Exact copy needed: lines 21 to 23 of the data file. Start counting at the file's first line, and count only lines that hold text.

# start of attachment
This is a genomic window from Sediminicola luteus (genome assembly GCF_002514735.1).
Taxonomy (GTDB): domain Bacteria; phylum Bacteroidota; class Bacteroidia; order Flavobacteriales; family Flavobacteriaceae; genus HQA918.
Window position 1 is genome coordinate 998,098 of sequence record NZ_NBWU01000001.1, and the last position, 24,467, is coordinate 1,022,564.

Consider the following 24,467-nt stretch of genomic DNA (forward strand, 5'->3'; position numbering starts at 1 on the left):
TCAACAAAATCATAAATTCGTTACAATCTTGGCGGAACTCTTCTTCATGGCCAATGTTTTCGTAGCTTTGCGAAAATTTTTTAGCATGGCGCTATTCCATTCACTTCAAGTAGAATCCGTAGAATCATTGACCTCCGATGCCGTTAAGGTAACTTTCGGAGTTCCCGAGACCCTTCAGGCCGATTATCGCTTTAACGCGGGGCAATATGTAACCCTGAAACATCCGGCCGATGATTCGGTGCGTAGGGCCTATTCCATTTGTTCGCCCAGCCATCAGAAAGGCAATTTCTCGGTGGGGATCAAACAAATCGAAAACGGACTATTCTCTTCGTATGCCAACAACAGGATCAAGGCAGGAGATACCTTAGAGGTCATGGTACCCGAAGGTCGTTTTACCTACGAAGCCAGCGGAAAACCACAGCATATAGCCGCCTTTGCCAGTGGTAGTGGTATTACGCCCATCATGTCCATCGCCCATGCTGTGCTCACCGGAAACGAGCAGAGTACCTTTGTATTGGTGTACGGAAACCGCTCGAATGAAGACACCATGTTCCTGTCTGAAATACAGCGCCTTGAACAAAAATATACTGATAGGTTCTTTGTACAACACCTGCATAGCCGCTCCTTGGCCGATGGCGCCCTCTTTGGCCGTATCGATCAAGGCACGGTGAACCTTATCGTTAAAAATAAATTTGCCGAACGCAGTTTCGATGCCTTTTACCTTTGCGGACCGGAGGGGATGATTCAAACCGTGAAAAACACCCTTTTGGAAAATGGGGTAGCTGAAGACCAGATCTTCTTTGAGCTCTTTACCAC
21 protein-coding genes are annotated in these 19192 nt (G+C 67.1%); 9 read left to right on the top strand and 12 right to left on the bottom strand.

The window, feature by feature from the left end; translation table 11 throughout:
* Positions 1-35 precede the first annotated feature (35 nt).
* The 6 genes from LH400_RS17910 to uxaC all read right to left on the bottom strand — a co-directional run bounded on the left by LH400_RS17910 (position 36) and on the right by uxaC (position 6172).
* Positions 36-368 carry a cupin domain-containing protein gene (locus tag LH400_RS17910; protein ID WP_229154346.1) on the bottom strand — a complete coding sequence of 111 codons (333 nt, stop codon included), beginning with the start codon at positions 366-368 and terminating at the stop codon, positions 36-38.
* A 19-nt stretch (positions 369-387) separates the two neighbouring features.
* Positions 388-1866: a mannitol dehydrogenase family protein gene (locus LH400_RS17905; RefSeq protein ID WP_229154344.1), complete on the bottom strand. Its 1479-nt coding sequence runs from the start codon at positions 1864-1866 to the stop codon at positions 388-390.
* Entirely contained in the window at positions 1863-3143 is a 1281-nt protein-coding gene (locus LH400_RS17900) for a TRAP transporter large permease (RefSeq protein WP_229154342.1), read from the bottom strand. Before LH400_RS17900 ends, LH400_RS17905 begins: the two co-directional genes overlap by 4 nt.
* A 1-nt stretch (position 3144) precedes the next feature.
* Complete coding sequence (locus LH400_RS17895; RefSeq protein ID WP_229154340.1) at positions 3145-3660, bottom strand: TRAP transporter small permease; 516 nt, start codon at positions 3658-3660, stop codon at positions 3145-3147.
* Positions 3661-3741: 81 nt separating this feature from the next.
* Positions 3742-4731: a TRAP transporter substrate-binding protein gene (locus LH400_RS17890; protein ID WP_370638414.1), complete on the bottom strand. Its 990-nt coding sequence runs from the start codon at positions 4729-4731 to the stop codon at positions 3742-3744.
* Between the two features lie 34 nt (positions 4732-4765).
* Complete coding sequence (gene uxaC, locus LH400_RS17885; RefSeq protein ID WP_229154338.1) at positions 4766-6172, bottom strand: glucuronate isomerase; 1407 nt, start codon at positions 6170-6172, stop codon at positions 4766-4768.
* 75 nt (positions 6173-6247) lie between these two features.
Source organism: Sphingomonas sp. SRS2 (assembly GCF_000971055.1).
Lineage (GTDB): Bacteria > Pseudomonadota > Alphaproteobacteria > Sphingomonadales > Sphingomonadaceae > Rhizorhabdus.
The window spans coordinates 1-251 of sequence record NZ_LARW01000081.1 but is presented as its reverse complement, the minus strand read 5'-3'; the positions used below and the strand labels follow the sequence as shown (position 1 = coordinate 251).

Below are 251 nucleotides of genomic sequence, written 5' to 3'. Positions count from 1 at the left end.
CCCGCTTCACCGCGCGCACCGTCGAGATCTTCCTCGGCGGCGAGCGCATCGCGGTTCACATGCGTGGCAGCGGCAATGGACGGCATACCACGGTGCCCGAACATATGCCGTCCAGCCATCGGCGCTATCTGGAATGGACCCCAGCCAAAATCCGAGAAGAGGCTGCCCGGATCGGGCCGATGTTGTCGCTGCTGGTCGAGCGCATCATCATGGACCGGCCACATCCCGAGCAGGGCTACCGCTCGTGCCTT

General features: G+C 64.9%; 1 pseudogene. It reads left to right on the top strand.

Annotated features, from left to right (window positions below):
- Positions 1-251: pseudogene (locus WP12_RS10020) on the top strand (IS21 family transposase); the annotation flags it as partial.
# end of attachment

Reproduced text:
Source organism: Sphingomonas sp. SRS2 (assembly GCF_000971055.1).
Lineage (GTDB): Bacteria > Pseudomonadota > Alphaproteobacteria > Sphingomonadales > Sphingomonadaceae > Rhizorhabdus.
The window spans coordinates 1-251 of sequence record NZ_LARW01000081.1 but is presented as its reverse complement, the minus strand read 5'-3'; the positions used below and the strand labels follow the sequence as shown (position 1 = coordinate 251).